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British embassy in Tehran reopens four years after closure

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Tehran: The British embassy in Iran reopened on Sunday, nearly four years after it was closed. Iran’s embassy in London also opened simultaneously. British Foreign Secretary Philip Hammond arrived in Tehran on Sunday for the reopening of the embassy that was closed in 2011 after it was stormed by protesters during a demonstration against sanctions against Iran.

Hammond’s visit comes weeks after Iran reached a deal with P5+1 group of world powers aimed at curbing its nuclear program. European officials have been quick to visit Tehran since July 14, when Iran struck a deal with the US, Russia, Britain, France and China plus Germany ending a 13-year stand-off over its nuclear program. The accord will see the lifting of economic sanctions imposed on Iran and has sparked a flurry of interest from countries seeking to re-connect with the oil-rich western Asian nation. Hammond’s visit was the first by a British foreign secretary since 2003. Reopening the embassies was “a first step” toward re-establishing the links between the British people and Iranian people, Hammond said.

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www.bbc.com

He said that there has been a “step-by-step” improvement in relations between the two countries since President Hassan Rouhani was elected in July 2013. “Iran is and will remain a very important country in a strategically but volatile region,” he said. Following the 2011 embassy attack, Britain said it could not have happened without the tacit consent of the Iranian regime at the time. It erupted after the Iranian parliament voted to expel the British ambassador and reduce trade relations with Britain in retaliation for British-led sanctions against Iran’s banking sector.

Students rampaged for hours through Britain’s diplomatic compounds in Tehran, tearing down the British flag, ripping up pictures of Queen Elizabeth II and trashing offices. Staff were seized by protesters. Diplomatic relations were reduced to their lowest possible level, with Britain expelling Iran´s officials. Iranian Foreign Minister Mohmmad Javad Zarif said Iran and Britain could resolve “differences through interaction and reaching a mutual understanding”. He noted that Tehran and London share views about fighting “extremism, Islamic State” and drug trafficking in the region. He said the reopening of the embassies could be a restart of Iran-Britain relations, adding, “Today (Sunday), we entered the phase of mutual relationship based on mutual respect”.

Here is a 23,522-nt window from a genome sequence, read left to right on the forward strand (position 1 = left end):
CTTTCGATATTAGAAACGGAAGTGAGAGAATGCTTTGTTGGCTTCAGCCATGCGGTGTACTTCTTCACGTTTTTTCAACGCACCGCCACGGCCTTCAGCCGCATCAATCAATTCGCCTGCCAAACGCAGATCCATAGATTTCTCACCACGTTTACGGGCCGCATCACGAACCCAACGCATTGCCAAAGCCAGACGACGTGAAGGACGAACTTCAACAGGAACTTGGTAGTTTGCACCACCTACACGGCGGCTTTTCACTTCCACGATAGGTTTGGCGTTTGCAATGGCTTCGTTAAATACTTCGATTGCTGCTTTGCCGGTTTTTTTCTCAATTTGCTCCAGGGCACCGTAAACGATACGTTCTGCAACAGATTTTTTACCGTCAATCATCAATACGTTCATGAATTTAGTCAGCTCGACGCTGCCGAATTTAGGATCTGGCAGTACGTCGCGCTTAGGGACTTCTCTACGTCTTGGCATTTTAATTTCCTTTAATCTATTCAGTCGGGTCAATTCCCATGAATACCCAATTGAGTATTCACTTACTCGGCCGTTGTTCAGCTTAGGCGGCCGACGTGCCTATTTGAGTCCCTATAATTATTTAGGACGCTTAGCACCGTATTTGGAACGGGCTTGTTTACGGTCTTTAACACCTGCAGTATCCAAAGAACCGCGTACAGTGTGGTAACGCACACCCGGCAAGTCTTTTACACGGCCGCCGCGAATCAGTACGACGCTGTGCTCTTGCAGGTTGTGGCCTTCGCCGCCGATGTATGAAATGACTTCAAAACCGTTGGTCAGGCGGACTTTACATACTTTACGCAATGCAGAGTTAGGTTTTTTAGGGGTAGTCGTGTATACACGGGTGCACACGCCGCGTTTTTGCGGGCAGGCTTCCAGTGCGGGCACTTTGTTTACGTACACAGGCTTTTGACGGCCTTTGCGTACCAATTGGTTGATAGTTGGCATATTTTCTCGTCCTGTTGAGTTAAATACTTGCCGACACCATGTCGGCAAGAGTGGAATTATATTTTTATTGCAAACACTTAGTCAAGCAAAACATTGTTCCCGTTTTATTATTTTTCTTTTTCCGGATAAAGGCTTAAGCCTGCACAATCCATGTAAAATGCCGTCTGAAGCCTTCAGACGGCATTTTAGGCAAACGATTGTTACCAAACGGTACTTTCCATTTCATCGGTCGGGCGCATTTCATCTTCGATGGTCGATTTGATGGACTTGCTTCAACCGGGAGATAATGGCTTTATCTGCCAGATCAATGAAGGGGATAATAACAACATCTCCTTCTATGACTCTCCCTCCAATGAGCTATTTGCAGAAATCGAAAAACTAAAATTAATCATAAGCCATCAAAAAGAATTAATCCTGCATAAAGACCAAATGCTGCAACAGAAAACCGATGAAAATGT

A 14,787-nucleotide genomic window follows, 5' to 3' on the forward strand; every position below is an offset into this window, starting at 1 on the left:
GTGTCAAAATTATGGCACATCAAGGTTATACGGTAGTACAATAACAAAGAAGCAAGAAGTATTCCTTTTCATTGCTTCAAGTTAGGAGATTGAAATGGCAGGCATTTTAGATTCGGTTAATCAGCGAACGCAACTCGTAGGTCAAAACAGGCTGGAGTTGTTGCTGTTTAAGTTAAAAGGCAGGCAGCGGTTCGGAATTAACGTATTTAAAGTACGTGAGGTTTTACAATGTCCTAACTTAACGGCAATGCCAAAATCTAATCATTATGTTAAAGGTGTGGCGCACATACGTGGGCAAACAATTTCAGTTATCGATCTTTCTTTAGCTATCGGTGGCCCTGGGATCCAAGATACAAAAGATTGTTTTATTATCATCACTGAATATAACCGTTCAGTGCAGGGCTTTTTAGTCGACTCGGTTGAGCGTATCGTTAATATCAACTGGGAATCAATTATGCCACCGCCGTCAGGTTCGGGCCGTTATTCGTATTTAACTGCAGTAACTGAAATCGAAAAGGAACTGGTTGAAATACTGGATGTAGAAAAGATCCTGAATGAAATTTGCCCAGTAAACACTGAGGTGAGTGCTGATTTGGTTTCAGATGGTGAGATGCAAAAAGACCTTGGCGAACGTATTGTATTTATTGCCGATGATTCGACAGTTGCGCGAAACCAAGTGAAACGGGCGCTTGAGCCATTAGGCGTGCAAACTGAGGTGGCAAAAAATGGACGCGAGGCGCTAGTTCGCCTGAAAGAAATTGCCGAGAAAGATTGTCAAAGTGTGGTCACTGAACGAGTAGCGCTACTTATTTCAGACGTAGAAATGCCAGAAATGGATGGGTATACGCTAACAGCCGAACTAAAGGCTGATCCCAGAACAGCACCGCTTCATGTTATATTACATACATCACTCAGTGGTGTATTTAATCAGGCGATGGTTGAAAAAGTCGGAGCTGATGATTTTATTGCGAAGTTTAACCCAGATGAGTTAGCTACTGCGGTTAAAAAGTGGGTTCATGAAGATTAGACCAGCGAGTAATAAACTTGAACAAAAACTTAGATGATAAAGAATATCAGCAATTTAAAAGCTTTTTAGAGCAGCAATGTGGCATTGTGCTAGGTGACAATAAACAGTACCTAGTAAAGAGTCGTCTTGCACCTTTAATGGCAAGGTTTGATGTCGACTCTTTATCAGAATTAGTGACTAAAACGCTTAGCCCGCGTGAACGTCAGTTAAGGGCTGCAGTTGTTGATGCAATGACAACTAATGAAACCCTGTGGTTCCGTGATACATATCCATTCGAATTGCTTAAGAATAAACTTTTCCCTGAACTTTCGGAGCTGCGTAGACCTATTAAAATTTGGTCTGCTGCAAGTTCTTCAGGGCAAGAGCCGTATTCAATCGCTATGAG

(IANS)

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Apple Moves up in The List of Top-Rated Employers

Facebook investors have increased pressure on Chairman and CEO Mark Zuckerberg to step down after a New York Times investigation suggested that the social network hired a Republican-owned political consulting and PR firm that "dug up dirt on its competitors"

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Apple appeals against broad iPhone sales ban in China.

Hit by users’ data scandals amid falling stocks this year, Facebook has lost the tag of best place to work in the US while Apple has moved up in the list of top-rated employers.

According to the leading job website Glassdoor’s annual “100 Best Places to Work in the US” list that came out on Wednesday, Boston-based management consulting firm Bain & Co. has been ranked No 1.

Facebook is now ranked No 7 — scoring 4.5 out of a perfect 5.

Apple moved up from No 84 to 71 with a score of 4.3. Microsoft moved up from No 39 to 34 as its score dropped from 4.4 to 4.3.

Microsoft-owned LinkedIn, however, is at sixth place with a score of 4.5, read the information on the Glassdoor website.

While Facebook was the best place to work in America last year, Cupertino-based tech giant Apple had tumbled to number 84 in 2017 from its 36th position in 2016.

Amazon didn’t even make it to the list, with an award score of 4.1, just outside of the top 100.

Apple, on the other hand, moved up in the ranking, from No. 84 to 71, though it maintained the same score of 4.3. Microsoft moved up in ranking from No. 39 to 34 on the list although their award score dropped from 4.4 to 4.3. Google was 8th while Salesforce came 11th.

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Facebook, social media. Pixabay

The Top-100 list by Glassdoor is for large organisations or those with at least 1,000 employees.

The Glassdoor list came at a time when media reports said several Facebook employees are looking for better opportunities as scrutiny of the company’s conduct rises following several cases of data leak and as its stock price take a beating.

According to a CNBC report earlier this week, Facebook employees are contacting former colleagues to look for jobs outside the company.

According to a report in the Wall Street Journal last month citing an internal survey at Facebook, just over half of Facebook employees (52 per cent) said they were optimistic about the future of the social networking platform — down by 32 per cent last year.

Also Read- U.S. President Donald Trump’s Take on Climate Change

Only 53 per cent of Facebook employees said the company was making the world better, which is 19 per cent lower than last year.

According to the report, Facebook’s “difficult year is taking a toll on employee morale, with several key measures of internal sentiment taking a sharp turn for the worse over the past year”.

Facebook investors have increased pressure on Chairman and CEO Mark Zuckerberg to step down after a New York Times investigation suggested that the social network hired a Republican-owned political consulting and PR firm that “dug up dirt on its competitors”.

Zuckerberg, however, has refused to quit. (IANS)